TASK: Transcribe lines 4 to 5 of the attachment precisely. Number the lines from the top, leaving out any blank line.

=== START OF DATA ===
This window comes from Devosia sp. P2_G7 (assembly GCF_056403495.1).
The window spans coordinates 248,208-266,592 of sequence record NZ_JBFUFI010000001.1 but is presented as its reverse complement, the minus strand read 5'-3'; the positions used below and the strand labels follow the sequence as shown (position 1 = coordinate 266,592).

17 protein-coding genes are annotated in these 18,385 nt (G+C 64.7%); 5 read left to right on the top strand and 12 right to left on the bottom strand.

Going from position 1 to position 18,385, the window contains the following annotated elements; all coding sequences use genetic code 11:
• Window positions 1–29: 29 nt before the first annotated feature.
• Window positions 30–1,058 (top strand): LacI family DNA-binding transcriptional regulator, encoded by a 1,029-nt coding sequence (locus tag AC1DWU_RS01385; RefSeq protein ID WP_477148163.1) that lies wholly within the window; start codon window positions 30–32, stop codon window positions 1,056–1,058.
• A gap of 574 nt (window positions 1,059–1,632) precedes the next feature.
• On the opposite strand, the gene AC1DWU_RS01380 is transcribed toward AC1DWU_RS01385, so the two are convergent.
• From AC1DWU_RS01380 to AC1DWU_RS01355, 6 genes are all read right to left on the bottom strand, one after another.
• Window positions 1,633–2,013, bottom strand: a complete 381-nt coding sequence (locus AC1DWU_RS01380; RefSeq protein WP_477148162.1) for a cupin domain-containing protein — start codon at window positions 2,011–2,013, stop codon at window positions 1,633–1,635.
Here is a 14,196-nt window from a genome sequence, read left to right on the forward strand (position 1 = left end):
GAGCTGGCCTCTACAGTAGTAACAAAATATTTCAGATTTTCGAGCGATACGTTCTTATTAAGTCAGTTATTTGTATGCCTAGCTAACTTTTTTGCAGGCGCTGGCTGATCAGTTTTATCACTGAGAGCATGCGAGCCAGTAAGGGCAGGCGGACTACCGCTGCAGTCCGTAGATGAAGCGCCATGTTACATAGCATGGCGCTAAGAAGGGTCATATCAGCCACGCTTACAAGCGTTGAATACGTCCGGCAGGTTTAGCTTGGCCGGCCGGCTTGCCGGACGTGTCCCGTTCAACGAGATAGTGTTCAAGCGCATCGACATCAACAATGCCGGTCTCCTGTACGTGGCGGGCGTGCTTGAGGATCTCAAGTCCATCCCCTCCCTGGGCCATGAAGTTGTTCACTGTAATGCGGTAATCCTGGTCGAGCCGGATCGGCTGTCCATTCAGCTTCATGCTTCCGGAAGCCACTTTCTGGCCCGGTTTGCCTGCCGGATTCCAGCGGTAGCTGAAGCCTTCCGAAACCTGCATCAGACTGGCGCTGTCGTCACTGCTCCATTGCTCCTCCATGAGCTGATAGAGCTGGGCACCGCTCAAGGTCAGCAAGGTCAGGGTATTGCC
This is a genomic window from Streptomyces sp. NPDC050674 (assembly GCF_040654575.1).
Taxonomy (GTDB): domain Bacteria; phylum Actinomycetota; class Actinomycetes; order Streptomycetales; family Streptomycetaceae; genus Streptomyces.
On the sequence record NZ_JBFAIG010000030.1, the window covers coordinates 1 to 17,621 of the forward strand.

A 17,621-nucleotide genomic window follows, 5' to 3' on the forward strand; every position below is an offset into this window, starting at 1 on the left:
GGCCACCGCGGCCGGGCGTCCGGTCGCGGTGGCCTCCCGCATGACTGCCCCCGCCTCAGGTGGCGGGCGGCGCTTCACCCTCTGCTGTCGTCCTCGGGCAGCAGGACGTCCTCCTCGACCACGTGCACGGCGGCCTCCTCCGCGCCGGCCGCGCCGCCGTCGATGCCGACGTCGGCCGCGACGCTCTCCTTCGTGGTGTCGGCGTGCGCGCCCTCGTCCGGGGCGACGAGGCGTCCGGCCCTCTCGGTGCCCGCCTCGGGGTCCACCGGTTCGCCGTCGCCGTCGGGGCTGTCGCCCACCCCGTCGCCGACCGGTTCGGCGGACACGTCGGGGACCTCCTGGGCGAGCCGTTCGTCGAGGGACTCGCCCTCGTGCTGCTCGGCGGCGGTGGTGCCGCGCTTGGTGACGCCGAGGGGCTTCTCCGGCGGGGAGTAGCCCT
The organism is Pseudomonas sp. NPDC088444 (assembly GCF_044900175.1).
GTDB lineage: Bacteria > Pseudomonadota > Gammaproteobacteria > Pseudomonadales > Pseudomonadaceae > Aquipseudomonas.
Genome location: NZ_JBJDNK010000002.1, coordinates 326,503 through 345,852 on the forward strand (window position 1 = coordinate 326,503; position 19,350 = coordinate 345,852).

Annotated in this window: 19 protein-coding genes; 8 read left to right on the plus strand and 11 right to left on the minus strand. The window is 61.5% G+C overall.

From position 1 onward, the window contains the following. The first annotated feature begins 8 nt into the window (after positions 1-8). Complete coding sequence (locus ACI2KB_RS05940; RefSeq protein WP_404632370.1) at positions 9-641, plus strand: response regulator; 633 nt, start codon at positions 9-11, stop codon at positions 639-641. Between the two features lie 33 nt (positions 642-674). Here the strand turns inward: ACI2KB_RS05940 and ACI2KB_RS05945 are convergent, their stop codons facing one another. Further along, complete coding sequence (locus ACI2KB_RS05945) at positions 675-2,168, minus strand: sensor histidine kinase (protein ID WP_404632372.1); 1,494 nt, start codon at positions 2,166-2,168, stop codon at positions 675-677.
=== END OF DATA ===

Going from position 1 to position 18,385, the window contains the following annotated elements; all coding sequences use genetic code 11:
• Window positions 1–29: 29 nt before the first annotated feature.